XIX International AIDS Conference

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WEAB0202 - Oral Abstract Session


Immunogenicity of the HPV-6, -11, -16, -18 vaccine in HIV-positive young women

Presented by Jessica Kahn (United States).

J. Kahn1, J. Xu2, B. Kapogiannis3, B. Rudy4, N. Liu2, R. Gonin2, C. Wilson5, C. Worrell3, K. Squires6


1Cincinnati Children's Hospital Medical Center, Pediatrics, Cincinnati, United States, 2Westat Inc., Rockville, United States, 3NICHD/PAMAB, Rockville, United States, 4New York University, New York, United States, 5University of Alabama at Birmingham - School of Public Health, Birmingham, United States, 6Jefferson Medical College, Philadelphia, United States

Background: The objective of this study was to examine the immunogenicity of the HPV-6, -11, -16, -18 vaccine in HIV-infected young women.
Methods: This phase II, open-label, multi-center trial was conducted through the Adolescent Trials Network for HIV/AIDS Interventions. Participants were 16-23 year-old women behaviorally infected with HIV. Two groups were enrolled: Group A (ART naïve or had not received HAART for at least six months prior to study entry) and Group B (had received HAART for at least 6 months, with two HIV-1 RNA plasma viral loads < 400 copies/mL). Participants received the HPV-6, -11, -16, -18 vaccine at baseline and study weeks 8 and 24; immunogenicity testing was performed before the first dose and 4 weeks after the third dose. Immunogenicity was measured by 1) mean geometric mean titers (GMTs) and 2) seroconversion rates for HPV-6, -11, -16, and -18, among those seronegative and HPV DNA negative for each type at baseline. One sample t-tests and one-arm comparisons were used to compare mean GMTs and seroconversion rates, respectively, of participants vs. historical controls (N=276) who were HIV-negative (Villa et al., 2006).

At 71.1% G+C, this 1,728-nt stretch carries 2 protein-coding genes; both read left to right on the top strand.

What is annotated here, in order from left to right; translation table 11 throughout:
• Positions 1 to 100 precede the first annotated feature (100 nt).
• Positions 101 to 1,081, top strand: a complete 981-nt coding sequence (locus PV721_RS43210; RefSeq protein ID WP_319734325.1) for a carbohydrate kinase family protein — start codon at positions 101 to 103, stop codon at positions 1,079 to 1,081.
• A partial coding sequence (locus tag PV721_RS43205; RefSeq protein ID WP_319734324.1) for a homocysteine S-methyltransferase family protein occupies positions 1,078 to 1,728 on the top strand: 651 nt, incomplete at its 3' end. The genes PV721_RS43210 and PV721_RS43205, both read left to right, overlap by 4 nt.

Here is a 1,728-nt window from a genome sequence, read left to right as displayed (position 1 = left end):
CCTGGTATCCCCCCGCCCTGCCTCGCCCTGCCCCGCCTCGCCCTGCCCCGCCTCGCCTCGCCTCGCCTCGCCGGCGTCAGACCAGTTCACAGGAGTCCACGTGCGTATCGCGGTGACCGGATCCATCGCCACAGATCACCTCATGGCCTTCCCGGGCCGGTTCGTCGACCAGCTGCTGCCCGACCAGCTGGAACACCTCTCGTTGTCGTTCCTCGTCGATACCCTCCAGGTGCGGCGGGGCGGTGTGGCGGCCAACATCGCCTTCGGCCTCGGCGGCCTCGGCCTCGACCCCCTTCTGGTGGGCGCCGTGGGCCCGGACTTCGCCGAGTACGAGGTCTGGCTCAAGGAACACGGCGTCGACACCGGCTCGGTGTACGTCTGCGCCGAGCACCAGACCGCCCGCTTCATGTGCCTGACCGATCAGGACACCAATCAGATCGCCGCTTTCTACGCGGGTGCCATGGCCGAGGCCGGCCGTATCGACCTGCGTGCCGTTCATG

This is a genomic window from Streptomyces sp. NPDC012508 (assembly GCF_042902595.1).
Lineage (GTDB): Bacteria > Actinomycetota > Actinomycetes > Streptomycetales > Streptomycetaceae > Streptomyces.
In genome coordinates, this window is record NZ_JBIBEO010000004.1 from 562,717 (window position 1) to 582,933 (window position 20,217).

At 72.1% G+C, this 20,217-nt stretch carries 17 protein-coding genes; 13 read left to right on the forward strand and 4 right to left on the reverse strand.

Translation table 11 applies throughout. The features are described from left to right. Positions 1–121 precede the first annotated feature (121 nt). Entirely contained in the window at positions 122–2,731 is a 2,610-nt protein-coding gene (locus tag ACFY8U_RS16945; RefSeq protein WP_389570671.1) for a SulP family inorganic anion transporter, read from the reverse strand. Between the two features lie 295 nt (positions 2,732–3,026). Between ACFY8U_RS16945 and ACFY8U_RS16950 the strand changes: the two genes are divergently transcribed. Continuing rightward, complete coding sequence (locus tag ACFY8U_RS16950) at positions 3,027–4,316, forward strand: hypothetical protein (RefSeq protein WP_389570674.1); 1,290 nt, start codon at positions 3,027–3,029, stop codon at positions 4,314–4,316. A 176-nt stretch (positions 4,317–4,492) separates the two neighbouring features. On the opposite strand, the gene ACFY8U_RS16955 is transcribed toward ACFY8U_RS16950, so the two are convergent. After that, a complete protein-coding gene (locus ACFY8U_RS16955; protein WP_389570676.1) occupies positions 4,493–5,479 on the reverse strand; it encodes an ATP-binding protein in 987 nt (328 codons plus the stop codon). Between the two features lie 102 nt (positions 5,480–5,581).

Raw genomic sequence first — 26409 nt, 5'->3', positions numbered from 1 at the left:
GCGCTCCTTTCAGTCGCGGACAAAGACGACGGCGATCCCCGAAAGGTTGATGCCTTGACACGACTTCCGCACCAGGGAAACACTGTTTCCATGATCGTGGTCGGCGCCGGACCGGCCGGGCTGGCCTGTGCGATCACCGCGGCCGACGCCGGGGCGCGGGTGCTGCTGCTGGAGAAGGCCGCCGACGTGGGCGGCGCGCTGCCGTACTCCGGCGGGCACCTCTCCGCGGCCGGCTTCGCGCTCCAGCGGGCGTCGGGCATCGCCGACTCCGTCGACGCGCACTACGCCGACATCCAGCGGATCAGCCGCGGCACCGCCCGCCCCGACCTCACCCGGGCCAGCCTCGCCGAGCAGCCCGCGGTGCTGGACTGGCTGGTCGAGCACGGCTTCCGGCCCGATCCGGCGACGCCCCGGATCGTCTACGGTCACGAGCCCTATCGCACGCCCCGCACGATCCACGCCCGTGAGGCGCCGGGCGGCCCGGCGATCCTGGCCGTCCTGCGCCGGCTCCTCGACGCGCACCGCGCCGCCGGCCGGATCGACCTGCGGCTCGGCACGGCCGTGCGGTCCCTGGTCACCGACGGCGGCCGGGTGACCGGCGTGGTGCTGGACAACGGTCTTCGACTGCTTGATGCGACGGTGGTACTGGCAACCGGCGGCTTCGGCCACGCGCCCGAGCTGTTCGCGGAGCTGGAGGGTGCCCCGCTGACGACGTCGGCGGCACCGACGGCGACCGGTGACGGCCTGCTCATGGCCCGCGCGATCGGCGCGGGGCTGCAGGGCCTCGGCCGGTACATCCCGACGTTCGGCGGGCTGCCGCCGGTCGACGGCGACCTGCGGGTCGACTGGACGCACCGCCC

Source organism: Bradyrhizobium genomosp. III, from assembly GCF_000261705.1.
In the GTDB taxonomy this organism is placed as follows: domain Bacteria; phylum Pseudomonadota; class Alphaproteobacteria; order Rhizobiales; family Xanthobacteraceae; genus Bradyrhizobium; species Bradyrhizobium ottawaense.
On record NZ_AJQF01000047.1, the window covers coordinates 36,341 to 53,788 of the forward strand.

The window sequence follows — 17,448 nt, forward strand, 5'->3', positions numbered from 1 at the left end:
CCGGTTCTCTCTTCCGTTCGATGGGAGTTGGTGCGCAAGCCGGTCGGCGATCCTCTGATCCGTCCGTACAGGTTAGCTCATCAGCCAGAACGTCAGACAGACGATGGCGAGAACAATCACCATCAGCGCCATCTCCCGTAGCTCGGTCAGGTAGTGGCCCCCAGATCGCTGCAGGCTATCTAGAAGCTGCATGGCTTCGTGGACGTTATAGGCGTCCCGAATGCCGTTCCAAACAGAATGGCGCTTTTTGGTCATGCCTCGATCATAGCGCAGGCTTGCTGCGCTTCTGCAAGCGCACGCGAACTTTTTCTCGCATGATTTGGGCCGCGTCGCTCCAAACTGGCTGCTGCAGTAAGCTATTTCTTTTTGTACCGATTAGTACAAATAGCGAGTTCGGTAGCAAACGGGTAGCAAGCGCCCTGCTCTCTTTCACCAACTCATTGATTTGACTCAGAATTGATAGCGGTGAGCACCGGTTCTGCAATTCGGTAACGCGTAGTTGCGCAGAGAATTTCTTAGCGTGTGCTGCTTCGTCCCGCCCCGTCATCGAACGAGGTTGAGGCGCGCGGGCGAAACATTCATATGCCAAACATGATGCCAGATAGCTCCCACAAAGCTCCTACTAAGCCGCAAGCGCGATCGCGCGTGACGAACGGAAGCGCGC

Results: The mean age of the 99 subjects was 21.4 years, and 80% were Non-Hispanic Black. At baseline, 85% had a CD4+ count > 350 cells/mm3, 40% had a HIV viral load < 400 copies/mL, 56% were seronegative and HPV DNA negative for HPV-16, and 74% were seronegative and HPV DNA negative for HPV-18. Mean GMTs and seroconversion rates for subjects and controls are shown in the Table.


 Mean GMTsSeroconversion rates (1)
 Group A (N=69)Group B (N=30)All (N=99)Controls / P value (2)Group A (N=69)Group B (N=30)All (N=99)Controls / P value (2)
 meanmeanmeanmean / P value%%%% / P value
HPV-65471139739582 / 0.2896.310097.5100 / 0.16
HPV-116551454896697 / 0.1795.510096.8100 / 0.07
HPV-162176503729613892 / 0.0594.610096.1100 / 0.08
HPV-18445963577801 / 0.0390.010092.5100 / 0.01
(1) Proportion with GMTs to HPV-6, -11, -16, and -18 of at least 20, 16, 20, and 24 mMU/mL, respectively.
(2) P value assesses differences in mean GMTs or seroconversion rates 4 weeks after the third vaccine dose for all subjects vs. controls. When GMTs and seroconversion rates for Group A and Group B participants were compared to those of controls, the only significant differences were in Group A subjects vs. controls for HPV-18; no differences were found in Group B subjects vs. controls.
[Table]


Conclusions: Among HIV-infected young women who were HPV DNA and HPV seronegative at the time of vaccination, HPV type-specific immune responses to vaccination were generally robust. Subjects not on HAART vs. controls had significantly lower mean GMTs and seroconversion rates for HPV-18 only; no differences were found between subjects on HAART and controls.


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